The short-term implications of COVID-19, which have hit the Australian real estate investment trust (AREIT) sector, should not detract investors from seeing on a long-term outlook, given that REITs are currently far better positioned to recover than during the Global Financial Crisis (GFC).
According to SG Hiscock and Co portfolio manager of AREITs, Grant Berry, the current and more favourable characteristics of REITs was strongly underpinned by lower gearing, more diversified debt and longer tenure.
“Real estate is also a real asset, with a growing income profile over time, and this will always prove attractive for many investors,” he said.
“The extent of the recent REIT sell-off was surprising but, having said that, we had been cautioning for some time on the late cycle pricing and fundamentals.”
Additionally, AREITs benefitted from monetary policy and extensive fiscal stimulus measures announced by the Federal Government which also provided some support for the sector. As a result, Australia was ahead of expectations and opened up the economy which had a positive impact on the REIT sector.
Although the office subsector continued to be affected by softer tenant demand which was expected to persist in a recessionary environment, the vacancies across the Sydney and Melbourne’s CBDs were still at low levels and the introduction of social distancing measures may further assist in pushing against the densification of workplaces, Berry noted.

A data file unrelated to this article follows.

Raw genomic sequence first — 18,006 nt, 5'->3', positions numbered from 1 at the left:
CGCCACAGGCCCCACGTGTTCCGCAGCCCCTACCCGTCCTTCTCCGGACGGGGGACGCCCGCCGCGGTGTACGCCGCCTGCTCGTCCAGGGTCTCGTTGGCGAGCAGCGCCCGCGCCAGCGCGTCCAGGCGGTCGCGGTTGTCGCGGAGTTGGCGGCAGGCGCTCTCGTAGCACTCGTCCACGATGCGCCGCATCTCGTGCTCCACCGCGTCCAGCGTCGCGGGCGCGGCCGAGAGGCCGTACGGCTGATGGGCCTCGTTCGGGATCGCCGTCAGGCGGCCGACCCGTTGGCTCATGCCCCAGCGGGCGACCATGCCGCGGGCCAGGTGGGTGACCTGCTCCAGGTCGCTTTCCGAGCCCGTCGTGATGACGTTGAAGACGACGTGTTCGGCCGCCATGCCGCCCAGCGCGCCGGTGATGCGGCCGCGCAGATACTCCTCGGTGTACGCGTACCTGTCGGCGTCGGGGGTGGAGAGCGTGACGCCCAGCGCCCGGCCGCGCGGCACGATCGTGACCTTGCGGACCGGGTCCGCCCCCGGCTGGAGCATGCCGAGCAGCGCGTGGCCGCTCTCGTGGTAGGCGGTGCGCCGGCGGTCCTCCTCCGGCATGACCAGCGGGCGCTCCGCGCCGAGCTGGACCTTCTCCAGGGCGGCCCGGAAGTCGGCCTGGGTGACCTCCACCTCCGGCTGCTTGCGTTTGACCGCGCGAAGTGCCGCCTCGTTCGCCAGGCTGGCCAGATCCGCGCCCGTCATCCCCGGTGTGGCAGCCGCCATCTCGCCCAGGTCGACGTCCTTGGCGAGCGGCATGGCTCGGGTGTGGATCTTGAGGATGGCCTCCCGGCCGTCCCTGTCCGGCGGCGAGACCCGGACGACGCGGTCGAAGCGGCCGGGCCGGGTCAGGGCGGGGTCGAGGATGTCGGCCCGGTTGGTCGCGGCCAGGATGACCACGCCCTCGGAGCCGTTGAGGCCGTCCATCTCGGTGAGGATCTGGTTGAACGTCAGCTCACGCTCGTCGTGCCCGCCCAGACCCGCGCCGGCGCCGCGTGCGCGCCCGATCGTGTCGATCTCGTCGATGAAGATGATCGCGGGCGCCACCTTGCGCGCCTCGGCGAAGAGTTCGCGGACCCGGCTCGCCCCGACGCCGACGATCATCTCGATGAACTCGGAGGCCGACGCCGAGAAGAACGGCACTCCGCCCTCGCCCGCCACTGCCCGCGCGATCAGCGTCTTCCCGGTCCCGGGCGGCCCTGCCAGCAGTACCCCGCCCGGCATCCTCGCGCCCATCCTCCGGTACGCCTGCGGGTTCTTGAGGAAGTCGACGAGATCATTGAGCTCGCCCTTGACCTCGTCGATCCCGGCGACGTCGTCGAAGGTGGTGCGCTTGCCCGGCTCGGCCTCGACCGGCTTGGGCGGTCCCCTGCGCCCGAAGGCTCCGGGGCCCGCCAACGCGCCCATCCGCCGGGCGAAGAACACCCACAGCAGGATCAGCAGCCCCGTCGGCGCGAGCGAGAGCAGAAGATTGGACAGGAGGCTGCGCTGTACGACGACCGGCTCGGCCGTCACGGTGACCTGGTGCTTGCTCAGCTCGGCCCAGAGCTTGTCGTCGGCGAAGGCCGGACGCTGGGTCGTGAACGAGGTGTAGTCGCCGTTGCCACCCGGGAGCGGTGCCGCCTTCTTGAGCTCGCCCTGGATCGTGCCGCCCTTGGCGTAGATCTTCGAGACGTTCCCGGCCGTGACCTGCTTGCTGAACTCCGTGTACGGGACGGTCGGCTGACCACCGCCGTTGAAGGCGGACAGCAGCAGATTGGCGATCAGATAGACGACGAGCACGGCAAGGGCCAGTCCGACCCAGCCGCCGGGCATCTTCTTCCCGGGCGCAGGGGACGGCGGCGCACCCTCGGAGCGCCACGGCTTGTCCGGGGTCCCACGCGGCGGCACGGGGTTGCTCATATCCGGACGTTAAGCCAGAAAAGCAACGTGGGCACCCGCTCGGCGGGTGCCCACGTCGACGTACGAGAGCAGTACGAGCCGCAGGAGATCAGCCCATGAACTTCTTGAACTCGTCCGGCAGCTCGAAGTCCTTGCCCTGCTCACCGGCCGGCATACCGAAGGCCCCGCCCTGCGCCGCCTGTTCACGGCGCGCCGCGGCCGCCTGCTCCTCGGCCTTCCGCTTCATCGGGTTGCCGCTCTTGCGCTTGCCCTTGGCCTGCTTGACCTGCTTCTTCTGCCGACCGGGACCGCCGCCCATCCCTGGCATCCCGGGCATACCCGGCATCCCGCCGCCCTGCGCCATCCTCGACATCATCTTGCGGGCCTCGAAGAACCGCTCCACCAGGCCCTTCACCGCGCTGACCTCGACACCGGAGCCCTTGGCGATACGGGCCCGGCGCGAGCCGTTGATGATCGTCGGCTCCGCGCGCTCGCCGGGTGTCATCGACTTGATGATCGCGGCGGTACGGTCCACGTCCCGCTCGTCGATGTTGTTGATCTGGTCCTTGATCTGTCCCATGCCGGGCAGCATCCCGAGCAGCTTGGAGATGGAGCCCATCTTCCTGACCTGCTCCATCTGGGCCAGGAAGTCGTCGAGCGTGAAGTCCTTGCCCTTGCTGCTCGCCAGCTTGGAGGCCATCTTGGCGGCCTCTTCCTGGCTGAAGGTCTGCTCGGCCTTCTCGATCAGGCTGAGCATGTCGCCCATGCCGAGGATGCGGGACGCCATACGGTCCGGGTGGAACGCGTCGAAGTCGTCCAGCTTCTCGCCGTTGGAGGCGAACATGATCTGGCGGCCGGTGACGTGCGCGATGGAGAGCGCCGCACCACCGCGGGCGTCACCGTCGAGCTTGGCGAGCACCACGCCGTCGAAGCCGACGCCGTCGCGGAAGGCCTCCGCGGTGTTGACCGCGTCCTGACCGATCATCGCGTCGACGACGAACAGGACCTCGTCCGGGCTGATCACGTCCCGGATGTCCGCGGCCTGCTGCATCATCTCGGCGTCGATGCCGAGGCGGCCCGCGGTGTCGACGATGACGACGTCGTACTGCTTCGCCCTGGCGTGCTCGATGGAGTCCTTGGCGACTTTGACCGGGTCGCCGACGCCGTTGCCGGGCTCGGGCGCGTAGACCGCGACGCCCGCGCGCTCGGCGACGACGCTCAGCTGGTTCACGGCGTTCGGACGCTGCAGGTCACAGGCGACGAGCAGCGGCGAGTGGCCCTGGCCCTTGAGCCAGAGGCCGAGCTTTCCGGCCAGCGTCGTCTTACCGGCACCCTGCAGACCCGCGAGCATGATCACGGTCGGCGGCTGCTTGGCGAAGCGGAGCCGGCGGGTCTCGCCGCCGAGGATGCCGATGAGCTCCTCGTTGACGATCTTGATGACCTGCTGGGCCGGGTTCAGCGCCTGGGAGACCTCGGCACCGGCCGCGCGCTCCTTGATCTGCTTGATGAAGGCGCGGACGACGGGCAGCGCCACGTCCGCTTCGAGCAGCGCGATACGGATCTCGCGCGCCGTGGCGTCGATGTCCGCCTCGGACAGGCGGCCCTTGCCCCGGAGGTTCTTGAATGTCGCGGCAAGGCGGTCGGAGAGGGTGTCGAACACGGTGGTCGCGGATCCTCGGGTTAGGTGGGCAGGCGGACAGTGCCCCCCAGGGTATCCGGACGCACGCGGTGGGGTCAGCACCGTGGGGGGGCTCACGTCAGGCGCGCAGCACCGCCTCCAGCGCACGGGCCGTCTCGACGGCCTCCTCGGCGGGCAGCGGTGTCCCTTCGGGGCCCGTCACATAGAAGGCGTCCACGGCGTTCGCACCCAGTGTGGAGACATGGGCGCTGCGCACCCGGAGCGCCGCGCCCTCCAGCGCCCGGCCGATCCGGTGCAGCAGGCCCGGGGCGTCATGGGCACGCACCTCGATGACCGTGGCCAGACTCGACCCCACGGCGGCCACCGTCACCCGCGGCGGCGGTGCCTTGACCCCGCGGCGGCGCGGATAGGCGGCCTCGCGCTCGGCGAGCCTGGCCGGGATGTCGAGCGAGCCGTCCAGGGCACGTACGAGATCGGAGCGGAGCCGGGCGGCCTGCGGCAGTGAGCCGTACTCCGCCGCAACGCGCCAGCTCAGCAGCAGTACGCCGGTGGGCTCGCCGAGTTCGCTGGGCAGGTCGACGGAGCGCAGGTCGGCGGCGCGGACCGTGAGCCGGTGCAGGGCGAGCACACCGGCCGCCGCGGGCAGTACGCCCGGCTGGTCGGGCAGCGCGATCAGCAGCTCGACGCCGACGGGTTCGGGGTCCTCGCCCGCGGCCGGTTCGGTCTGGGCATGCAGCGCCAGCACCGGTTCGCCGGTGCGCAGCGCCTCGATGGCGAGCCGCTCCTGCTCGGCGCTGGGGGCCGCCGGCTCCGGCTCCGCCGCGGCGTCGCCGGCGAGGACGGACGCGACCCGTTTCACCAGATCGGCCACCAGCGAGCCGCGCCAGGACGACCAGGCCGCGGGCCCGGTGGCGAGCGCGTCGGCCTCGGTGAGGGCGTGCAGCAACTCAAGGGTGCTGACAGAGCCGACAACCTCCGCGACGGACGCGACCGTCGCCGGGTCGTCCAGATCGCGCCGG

He advised investors to look for the better opportunities across east coast capital cities in the suburban markets, largely due to uncertainty around office commuting.
“Our preferred CBD office market is Perth, as it’s in the recovery phase with more attractive value metrics and has a far easier commute to the CBD than other Australian capitals,” Berry said.
“Overall, REITs are managing through a very challenging environment…they were at the front line of closing down the economy but are poised to lead in the recovery.”
According to FE Analytics, the SG Hiscock Premier Opportunities Fund, the SG Hiscock Property Fund and the SGH Property Opportunities Fund lost -29.66%, -25.28% and -25.37% respectively over the six months to 19 June, 2020, against the sector average of -17.05%.